“He offered my job back—”

“Oh, good,” Chloe interrupted. “Maybe he saw the error of his ways. T didn’t have to do anything, Munchkin.”

“…and doubled my wage.”

Chloe was quiet.

Aerial filled her in on the rest of the weird call.

“Did you and T threaten him?” Aerial asked. “Seriously, I’m old enough to take care of myself.”

“First of all, no, you’re not, and secondly, no, we didn’t,” Chloe said. “Listen, I’ve got to go. Maybe he just decided to stop being an ineffective boss. Okay, kiddo. I’ve got to go.”

“Okay, bye.”

Chloe ended the call, leaving Aerial unsatisfied. All her brothers were out of town on business or tied up in some family matters. Chloe didn’t do it. She could tell when Chloe lied, because she giggled. That left only Tawana. Despite what Chloe said, she couldn’t account for T’s every move since Friday. Shoving her sunglasses into her hair, Aerial checked for an umbrella and got out of her SUV.

She waved to the security guards, Felix and Bobby. At one point, when Tawana had first started working here, everyone thought Aerial was the oldest, because she was taller. Not any more. She strolled by the receptionist’s desk, knowing the way to her sister’s office by heart.

“Hey!” came a female shout.

Aerial turned around.

“You get yourself back here and give me a hug!”

A short, pudgy woman with a gray afro stood up from her desk with her hands on her ample hips. “Aerial Gibson!”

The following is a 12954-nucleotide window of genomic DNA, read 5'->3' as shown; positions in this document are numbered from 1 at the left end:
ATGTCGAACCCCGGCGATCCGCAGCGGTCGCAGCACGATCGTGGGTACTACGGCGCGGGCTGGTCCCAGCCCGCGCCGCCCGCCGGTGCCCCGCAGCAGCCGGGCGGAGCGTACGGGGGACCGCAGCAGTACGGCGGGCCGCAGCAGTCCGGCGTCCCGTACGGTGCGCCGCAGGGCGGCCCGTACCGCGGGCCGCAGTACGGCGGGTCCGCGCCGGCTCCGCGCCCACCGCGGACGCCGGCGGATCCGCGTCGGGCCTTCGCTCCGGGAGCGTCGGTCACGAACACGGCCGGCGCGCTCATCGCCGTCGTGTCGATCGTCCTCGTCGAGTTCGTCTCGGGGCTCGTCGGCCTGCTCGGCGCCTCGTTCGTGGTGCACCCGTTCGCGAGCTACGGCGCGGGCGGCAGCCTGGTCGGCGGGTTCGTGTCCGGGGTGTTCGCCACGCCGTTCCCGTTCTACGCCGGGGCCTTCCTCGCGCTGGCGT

“Oh hiya, Mrs. Owens!” Aerial felt like such a heel. She walked quickly back to the ancient receptionist and hugged her tight, bending to do so. The woman had made a delicious cake for Aerial’s college graduation and a wedding cake for her eldest brother’s wedding.

“Look at you, all grown up and all grown
out
!” Mrs. Owens beamed. “You here to see your sister?”

“Yes ma’am.” Aerial blushed. Mrs. Owens sure did know how to embarrass a grown woman.

Mrs. Owens walked back to her desk and touched the monitor’s screen. “Well, I think she’s in a meeting in the boardroom. You can wait outside her office. Here take this visitor’s badge.”

Aerial frowned, taking the sticky nametag from her. “This is new.”

“Yeah, well child, about six months ago, a woman went nuts and threatened Mr. Silver’s fiancée. Had to bring Felix and Bob to the front of the building instead of flanked inside. Now we check everyone’s I.D.s and make sure we know where everyone is all the time. Mr. Silver’s wants us all to be safe.”